|64||"We are determined to harness the significant economic opportunities, in terms of growth and job creation, offered by the transformation of the energy sector and clean technology." (G7 Taormina Leaders' Declaration)|
|65||"Understanding this process, the Heads of State and of Governments of Canada, France, Germany, Italy, Japan, and the United Kingdom and the Presidents of the European Council and of the European Commission reaffirm their strong commitment to swiftly implement the Paris Agreement, as previously stated at the Ise Shima Summit." (excludes United States) (G7 Taormina Leaders' Declaration)|
|57||"[We will encourage] public-private partnerships (PPPs)." (G7 Taormina Leaders' Communiqué)|
|48||"We aim to work in partnership with the African continent, supporting the African Union Agenda 2063, in order to provide the young generation in particular with adequate skills, quality infrastructures, financial resources, and access to a sustainable, prosperous and safe future." (G7 Taormina Leaders' Communiqué)|
|69||"[We are committed to pursuing policies that advance] mental health [improvements across the globe.]" (G7 Taormina Leaders' Communiqué)|
|45||"[We commit to striving for better application and promotion of internationally recognized] environmental standards [throughout the global economy and its supply chains.]" (G7 Taormina Leaders' Communiqué)|
* For the full list of commitments, please contact the G7 Research Group at email@example.com.
|Canada||France||Germany||Italy||Japan||United Kingdom||United States||European Union||Average|
|1. Terrorism: Aviation and Border Security||+1||+1||+1||+1||0||+1||+1||+1||+0.88||94%|
|2. Terrorism: Combating Online Extremism||0||0||+1||0||0||+1||+1||+1||+0.50||75%|
|3. Non-proliferation: Nuclear Weapons and Disarmament||−1||+1||0||0||0||0||+1||+1||+0.25||63%|
|4. Trade: Protectionism and Trade Practices||+1||0||+1||+1||+1||0||0||+1||+0.63||81%|
|5. Gender: Human Trafficking and Exploitation||0||+1||+1||0||0||+1||0||+1||+0.50||75%|
|6. Gender: Encouraging Women in the Private Sector||+1||+1||+1||0||0||+1||0||+1||+0.63||81%|
|7. Migration: Addressing the Drivers of Migration||+1||+1||+1||0||+1||+1||−1||+1||+0.63||81%|
|8. Climate Change: Energy and Clean Technology||+1||+1||−1||+1||0||+1||−1||+1||+0.38||69%|
|9. Climate Change: Paris Agreement||+1||0||+1||+1||0||+1||N/A||+1||+0.71||86%|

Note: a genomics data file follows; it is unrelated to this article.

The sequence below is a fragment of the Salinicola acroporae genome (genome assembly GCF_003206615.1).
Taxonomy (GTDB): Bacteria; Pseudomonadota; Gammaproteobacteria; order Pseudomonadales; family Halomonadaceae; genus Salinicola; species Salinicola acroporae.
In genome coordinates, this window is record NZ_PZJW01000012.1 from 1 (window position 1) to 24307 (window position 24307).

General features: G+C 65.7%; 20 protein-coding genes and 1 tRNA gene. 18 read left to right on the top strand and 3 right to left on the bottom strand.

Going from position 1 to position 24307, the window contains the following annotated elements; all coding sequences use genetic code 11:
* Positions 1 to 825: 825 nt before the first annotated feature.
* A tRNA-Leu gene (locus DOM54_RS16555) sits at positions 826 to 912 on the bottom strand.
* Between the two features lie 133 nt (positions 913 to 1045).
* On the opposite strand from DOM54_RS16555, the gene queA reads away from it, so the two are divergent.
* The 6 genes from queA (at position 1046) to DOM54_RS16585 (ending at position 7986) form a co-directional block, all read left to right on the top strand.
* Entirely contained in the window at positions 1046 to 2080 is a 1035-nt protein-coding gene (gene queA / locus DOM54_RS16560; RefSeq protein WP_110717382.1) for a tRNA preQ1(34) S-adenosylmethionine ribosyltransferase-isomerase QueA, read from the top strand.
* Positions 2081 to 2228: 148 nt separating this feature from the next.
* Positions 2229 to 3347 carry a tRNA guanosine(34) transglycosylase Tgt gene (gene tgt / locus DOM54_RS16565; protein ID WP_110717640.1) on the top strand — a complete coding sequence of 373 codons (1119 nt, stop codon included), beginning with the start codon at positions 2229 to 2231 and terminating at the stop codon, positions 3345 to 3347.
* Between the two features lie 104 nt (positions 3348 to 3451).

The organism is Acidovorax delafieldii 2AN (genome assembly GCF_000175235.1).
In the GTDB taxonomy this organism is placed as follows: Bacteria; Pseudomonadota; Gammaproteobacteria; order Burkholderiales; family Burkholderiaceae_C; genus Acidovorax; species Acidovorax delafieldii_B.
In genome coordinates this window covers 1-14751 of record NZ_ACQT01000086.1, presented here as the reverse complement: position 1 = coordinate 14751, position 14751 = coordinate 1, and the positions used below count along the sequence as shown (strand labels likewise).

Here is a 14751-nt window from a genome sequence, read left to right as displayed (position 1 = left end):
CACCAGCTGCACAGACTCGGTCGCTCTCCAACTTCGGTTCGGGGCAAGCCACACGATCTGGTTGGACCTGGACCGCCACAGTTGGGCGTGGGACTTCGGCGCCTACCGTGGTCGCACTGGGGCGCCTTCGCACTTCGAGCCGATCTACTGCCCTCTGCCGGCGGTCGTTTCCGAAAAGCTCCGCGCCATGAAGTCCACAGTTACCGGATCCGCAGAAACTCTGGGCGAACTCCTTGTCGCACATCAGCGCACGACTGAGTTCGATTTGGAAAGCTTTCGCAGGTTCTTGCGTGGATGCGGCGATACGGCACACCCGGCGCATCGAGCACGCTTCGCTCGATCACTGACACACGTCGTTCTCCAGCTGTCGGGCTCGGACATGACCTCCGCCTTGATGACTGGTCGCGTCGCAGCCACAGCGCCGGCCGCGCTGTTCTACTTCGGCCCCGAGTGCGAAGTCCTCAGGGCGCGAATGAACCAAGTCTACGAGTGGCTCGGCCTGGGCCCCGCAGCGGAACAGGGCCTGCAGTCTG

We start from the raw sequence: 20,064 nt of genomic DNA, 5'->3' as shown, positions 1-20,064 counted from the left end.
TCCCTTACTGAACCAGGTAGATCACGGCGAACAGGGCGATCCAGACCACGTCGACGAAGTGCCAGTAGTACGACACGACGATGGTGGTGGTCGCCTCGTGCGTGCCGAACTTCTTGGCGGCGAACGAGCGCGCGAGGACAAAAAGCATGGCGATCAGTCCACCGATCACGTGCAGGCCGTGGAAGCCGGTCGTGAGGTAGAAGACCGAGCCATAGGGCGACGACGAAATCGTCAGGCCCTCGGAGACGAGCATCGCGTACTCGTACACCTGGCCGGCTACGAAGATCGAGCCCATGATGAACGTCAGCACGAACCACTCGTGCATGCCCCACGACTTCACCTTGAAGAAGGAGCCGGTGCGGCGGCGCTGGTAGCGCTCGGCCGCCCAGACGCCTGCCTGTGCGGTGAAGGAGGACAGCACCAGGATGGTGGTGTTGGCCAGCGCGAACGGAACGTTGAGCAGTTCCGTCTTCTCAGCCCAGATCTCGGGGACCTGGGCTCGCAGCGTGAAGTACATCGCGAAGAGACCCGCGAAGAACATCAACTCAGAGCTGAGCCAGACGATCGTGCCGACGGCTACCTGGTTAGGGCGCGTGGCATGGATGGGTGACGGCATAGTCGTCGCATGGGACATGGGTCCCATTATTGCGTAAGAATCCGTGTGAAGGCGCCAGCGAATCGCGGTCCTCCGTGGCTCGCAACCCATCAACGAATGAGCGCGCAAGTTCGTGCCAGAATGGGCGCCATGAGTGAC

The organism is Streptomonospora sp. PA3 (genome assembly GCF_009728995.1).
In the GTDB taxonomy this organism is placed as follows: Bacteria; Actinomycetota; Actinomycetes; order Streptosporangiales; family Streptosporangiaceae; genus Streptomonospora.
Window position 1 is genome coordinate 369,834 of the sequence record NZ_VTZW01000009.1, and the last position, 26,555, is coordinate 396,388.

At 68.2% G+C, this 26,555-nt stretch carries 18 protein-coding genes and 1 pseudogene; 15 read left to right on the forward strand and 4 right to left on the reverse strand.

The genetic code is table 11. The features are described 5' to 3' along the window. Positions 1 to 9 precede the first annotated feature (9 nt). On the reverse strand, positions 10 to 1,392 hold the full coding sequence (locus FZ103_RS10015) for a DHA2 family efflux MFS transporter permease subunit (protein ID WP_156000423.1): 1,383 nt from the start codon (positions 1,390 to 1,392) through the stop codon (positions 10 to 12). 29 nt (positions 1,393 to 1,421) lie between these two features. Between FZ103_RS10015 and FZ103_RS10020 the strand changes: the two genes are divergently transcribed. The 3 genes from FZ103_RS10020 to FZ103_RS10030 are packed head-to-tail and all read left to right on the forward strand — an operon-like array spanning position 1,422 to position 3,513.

|10. Food and Agriculture: Food Security and Nutrition||+1||0||0||−1||+1||−1||+1||+1||+0.25||63%|
|11. Development: African Union Agenda 2063||−1||0||+1||+1||+1||+1||+1||+1||+0.63||81%|
|12. Health: Mental Health||−1||−1||−1||−1||−1||+1||−1||+1||−0.75||13%|
|13. Trade: Internationally Recognized Environmental Standards||+1||+1||+1||+1||+1||+1||−1||+1||+0.75||88%|
|14. Labour and Employment: Work Conditions||+1||+1||−1||+1||+1||+1||−1||0||+0.38||69%|
|15. Macroeconomics: Inclusive Growth||+1||0||0||0||−1||+1||+1||+1||+0.38||69%|
|16. Regional Security: Ukraine||0||+1||+1||0||0||0||+1||+1||+0.50||75%|
|2016 Final Compliance Average||58%||26%||67%||21%||28%||42%||63%||67%||47%||74%|
|2016 Interim Compliance Average||55%||27%||55%||18%||18%||64%||82%||91%||51%||76%|
|2015 Final Compliance Average||+0.38||+0.67||+0.86||+0.24||+0.48||+0.86||+0.81||+0.95||+0.65||83%|
|2015 Interim Compliance Average||+0.18||+0.59||+0.88||+0.18||+0.47||+0.88||+0.65||+1.00||+0.60||80%|
|2014 Final Compliance Average||+0.69||+0.50||+0.75||+0.38||+0.44||+0.75||+0.75||+0.81||+0.63||82%|
|2013 Final Compliance Average||+0.50||+0.50||+0.39||+0.33||+0.33||+0.78||+0.72||+0.61||+0.51||76%|
|2013 Interim Compliance Average||+0.44||+0.44||+0.28||+0.28||+0.17||+0.56||+0.61||+0.61||+0.40||70%|
N/A = Not applicable.
|2017 interim||2016 final||2016 interim||2015 final||2015 interim||2014 final|
|1||Terrorism: Aviation and Border Security||+0.88||94%|
|2||Trade: Internationally Recognized Environmental Standards||+0.75||88%|
|3||Climate Change: Paris Agreement||+0.71||86%|
|4||Trade: Protectionism and Trade Practices||+0.63||81%|
|Migration: Addressing the Drivers of Migration|
|Gender: Encouraging Women in the Private Sector|
|Development: African Union Agenda 2063|
|8||Regional Security: Ukraine||+0.50||75%|
|Gender: Human Trafficking and Exploitation|
|Terrorism: Combating Online Extremism|
|11||Climate Change: Energy and Clean Technology||+0.38||69%|
|Labour and Employment: Work Conditions|
|Macroeconomics: Inclusive Growth|
|14||Non-proliferation: Nuclear Weapons and Disarmament||+0.25||63%|
|Food and Agriculture: Food Security and Nutrition|
|16||Health: Mental Health||−0.75||13%|